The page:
Rumpsteak with cauliflower couscous and red Kuri pumpkin

rump-steak

Sometime you just want something simple – this doesn’t really qualify as a recipe, more really just an idea.I bought beautiful purple cauliflower, below (and featured in the poached egg recipe too)

For two: 1 purple cauliflower, 1 small kuri squash,   very soft flesh, tender and melts away when steamed. Rump-steak about 150g per person.

All organic produce was sourced from local farms or shops that sell produce from local farms. You really can taste the difference, and you can usually see it too, as locally sourced foods are generally fresher and happier than the stuff you get at your local supermarket. If you buy in season it will likely not be massively more expensive either.

To make:

Prep: Start by heating water to steam your red Kuri. I don’t boil anything if I can help it.

Vegetables prep: Take your beef out of the fridge, remove from packaging, wash and dry the slices and leave to get to room temperature.  Cut your red kuri into slices ready to steam. Cut the top florets off the purple cauliflower to make “cauliflower couscous” – leaving the tiniest floret structure intact though, some people use a food processor, I like to control for size by hand, but by all means do what you feel works best.

Cook: Put pumpkin into the steamer basket and cover with a lid.  While your pumpkin is steaming,  heat a non-stick frying-pan (will take about 15 minutes depending on chunk size) and add the purple cauliflower florets and sautée on medium heat until toasted to the colour you like. Grill the rump-steak. I like it medium rare, or a bit more rare as you can see above, but by all means cook it more. When the meat is done to your liking – approximately 2 minutes on either side for the result above, take it out and rest for 5 minutes approximately.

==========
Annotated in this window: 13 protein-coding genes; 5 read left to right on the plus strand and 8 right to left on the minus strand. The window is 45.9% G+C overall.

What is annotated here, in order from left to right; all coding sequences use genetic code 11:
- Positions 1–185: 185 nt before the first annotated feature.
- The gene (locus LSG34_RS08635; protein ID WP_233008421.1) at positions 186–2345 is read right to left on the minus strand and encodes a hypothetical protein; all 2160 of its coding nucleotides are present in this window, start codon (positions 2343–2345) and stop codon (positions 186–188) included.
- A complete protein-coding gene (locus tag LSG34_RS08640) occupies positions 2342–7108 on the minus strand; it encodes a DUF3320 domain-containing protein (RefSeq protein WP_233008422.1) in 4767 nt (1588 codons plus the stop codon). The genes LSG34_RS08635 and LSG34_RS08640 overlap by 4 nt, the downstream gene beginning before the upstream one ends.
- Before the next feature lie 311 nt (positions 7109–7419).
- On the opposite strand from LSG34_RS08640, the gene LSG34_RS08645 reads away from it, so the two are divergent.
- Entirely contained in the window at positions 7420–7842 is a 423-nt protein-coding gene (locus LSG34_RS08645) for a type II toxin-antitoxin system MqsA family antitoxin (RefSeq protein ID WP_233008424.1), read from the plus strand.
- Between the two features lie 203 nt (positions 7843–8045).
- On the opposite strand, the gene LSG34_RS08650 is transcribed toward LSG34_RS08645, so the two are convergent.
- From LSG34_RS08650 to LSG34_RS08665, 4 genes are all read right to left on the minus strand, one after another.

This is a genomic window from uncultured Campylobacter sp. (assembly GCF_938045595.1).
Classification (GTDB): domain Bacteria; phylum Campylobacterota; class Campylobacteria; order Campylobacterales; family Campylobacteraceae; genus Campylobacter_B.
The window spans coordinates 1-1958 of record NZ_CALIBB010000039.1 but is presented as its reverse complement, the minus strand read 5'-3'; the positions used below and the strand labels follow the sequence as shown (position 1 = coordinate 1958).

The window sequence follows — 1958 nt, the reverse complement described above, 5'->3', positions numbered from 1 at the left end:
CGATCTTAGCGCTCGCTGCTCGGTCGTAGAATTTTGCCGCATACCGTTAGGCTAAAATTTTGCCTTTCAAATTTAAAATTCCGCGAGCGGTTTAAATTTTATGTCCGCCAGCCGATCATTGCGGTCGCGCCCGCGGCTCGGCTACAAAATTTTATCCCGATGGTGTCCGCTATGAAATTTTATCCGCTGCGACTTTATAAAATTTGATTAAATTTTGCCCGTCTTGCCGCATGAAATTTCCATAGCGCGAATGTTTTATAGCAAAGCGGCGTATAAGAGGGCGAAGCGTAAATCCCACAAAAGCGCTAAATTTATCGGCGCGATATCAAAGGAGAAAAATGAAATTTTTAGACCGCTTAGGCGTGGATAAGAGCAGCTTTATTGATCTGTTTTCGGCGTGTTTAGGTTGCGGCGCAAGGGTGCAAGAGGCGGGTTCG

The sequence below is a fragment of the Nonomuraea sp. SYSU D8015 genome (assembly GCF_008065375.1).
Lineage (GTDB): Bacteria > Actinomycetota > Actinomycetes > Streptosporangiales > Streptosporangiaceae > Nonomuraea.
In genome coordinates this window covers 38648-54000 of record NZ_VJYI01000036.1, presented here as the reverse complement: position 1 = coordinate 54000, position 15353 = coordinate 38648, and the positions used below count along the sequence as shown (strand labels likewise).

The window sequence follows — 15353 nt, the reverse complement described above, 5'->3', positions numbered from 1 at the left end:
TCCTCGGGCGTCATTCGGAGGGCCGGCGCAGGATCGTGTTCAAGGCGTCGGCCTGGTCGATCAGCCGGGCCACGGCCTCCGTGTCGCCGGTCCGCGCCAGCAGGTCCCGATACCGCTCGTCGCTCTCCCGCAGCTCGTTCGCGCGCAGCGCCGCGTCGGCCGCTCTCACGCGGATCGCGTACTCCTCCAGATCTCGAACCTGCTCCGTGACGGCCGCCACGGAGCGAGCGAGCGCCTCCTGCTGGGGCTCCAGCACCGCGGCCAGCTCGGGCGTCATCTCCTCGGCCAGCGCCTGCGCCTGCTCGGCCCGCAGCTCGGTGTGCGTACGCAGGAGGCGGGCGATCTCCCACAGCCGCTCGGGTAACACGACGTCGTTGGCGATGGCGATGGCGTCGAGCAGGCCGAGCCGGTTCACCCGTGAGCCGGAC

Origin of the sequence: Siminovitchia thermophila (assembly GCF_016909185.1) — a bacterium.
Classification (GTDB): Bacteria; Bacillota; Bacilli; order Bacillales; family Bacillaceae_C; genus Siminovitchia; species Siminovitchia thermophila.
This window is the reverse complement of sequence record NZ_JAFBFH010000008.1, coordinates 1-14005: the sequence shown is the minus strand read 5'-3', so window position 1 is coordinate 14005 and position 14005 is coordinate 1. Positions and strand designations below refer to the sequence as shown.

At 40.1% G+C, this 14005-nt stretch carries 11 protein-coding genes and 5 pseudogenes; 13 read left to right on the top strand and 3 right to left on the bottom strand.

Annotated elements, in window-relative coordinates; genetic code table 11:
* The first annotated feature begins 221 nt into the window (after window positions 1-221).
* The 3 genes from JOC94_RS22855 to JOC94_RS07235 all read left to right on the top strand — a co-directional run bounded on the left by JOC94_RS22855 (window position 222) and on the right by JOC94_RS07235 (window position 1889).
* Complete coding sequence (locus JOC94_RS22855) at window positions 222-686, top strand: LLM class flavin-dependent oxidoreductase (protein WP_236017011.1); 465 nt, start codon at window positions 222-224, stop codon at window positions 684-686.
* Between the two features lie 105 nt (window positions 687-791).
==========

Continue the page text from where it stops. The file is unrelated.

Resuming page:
Plate:  Sprinkle your heated plates with cauliflower couscous, add some colourful pumpkin segments and the sliced rump-steak on top. As the pumpkin is juicy tender it adds moisture and I didn’t make a sauce beyond briefly deglazing the pan, however you could of course make a beurre noisette or use the pan juices to make a proper sauce. However, this was a simple weeknight dinner, so didn’t make a massive effort. purple-cauliflower

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11 thoughts on “Rumpsteak with cauliflower couscous and red Kuri pumpkin

    • 🙂 how funny, I don’t know, whenever I unpack meat from a wrapper when it’s been sitting in it’s juices or just on one of those slightly absorbent pad thingies there is a very ripe scent there and having worked in a lab cultivating bacteria in fetal calf serum and knowing how much they LOVE it I just prefer to wash any juices away (plus who knows who handled the steaks and whether they wore gloves, or had cuts or what have you..) so perhaps it’s your childhood in Malaysia and my having worked in the lab, but I still prefer to wash it…if it’s good enough for a racoon it’s good enough for us right .:)

      • 🙂 – if you watch masterchef and ever see any of the merchants handling their produce with rimmed fingernails I think you would swing back to original position. Oh and I worked in a slaughterhouse as a student. Had many nightmares….

      • Ah – all of them – no never. The free floating ones on the surface though as well as any bits of blood and other matter, yes, as long as the bacteria haven’t had time to make a biofilm (just kidding obviously) on your meat If your meat is packaged in those plastic wrappers there is always a bit of juice at the bottom, that get’s washed off for sure. Naturally unless you work in sterile conditions you’ll always have some “contamination” 🙂 Happy almost Friday

    • Hi Mimi, thank you very much for that lovely comment, I will need to go review the stream of comments. Sunny greetings from arid Arizona. Beautiful landscape here! Poli

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